I would like to know what is considered sexual harassment in the workplace.
This is what the EEOC (Equal Employment Opportunity Commission) provides as an applied definition (not the legal terms) of Sexual Harassment:“It is unlawful to harass a person (an applicant or employee) because of that person’s sex. Harassment can include “sexual harassment” or unwelcome sexual advances, requests for sexual favors, and other verbal or physical harassment of a sexual nature. Harassment does not have to be of a sexual nature, however, and can include offensive remarks about a person’s sex. For example, it is illegal to harass a woman by making offensive comments about women in general. Both victim and the harasser can be either a woman or a man, and the victim and harasser can be the same sex. Although the law doesn’t prohibit simple teasing, offhand comments, or isolated incidents that are not very serious, harassment is illegal when it is so frequent or severe that it creates a hostile or offensive work environment or when it results in an adverse employment decision (such as the victim being fired or demoted). The harasser can be the victim’s supervisor, a supervisor in another area, a co-worker, or someone who is not an employee of the employer, such as a client or customer.” **************** You can find other information about sexual harassment on a variety of sites. It’s important to be clear in one’s own mind before making an allegation of that nature, because some people use the accsuation as a weapon to hurt others with whom they’re angry rather than a tool to improve the workplace when change is needed.If you have questions about specific issues at your work you might also want to talk to HR or to an Employee Assistance counselor or similar resources.Best wishes!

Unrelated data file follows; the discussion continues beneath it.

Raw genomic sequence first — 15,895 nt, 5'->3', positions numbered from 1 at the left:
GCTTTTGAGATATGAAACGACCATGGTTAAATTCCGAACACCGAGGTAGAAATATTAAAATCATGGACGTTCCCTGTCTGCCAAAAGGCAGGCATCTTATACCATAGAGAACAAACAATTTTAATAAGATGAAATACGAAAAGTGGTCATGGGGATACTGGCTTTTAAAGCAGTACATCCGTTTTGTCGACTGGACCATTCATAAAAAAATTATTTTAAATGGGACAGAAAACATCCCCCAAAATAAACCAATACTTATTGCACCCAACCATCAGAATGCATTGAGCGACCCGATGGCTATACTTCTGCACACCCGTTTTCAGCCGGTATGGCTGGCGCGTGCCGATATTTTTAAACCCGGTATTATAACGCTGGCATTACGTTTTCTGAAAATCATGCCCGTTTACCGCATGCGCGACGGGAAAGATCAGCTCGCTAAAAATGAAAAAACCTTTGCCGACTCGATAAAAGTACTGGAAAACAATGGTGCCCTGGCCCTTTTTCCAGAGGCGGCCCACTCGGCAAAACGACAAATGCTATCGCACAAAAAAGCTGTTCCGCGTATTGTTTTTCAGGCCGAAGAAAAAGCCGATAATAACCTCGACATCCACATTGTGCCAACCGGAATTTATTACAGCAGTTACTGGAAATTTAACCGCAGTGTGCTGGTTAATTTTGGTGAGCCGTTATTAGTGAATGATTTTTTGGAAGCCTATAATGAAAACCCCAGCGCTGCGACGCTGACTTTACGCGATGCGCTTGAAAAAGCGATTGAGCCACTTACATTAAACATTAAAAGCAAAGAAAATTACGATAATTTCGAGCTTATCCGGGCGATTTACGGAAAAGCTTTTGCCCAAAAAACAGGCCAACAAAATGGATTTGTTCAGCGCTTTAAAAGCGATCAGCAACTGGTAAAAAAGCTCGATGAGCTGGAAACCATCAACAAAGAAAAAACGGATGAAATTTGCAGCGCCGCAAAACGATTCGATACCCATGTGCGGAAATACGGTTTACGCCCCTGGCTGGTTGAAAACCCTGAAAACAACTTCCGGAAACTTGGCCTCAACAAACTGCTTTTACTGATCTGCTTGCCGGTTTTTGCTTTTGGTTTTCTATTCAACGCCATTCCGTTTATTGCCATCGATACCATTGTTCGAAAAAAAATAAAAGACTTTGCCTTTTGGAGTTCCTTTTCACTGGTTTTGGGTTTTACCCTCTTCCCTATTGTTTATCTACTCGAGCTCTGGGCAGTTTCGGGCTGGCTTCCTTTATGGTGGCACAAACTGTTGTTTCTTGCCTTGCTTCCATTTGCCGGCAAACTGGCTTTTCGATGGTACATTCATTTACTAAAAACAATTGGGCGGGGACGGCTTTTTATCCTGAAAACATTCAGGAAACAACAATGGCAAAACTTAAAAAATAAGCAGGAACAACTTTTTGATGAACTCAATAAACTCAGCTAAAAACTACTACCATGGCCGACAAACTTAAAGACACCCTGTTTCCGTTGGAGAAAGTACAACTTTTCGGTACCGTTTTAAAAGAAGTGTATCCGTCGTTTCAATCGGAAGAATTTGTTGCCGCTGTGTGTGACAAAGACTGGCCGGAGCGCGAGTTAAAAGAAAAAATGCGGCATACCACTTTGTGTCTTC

Tina Lewis Rowe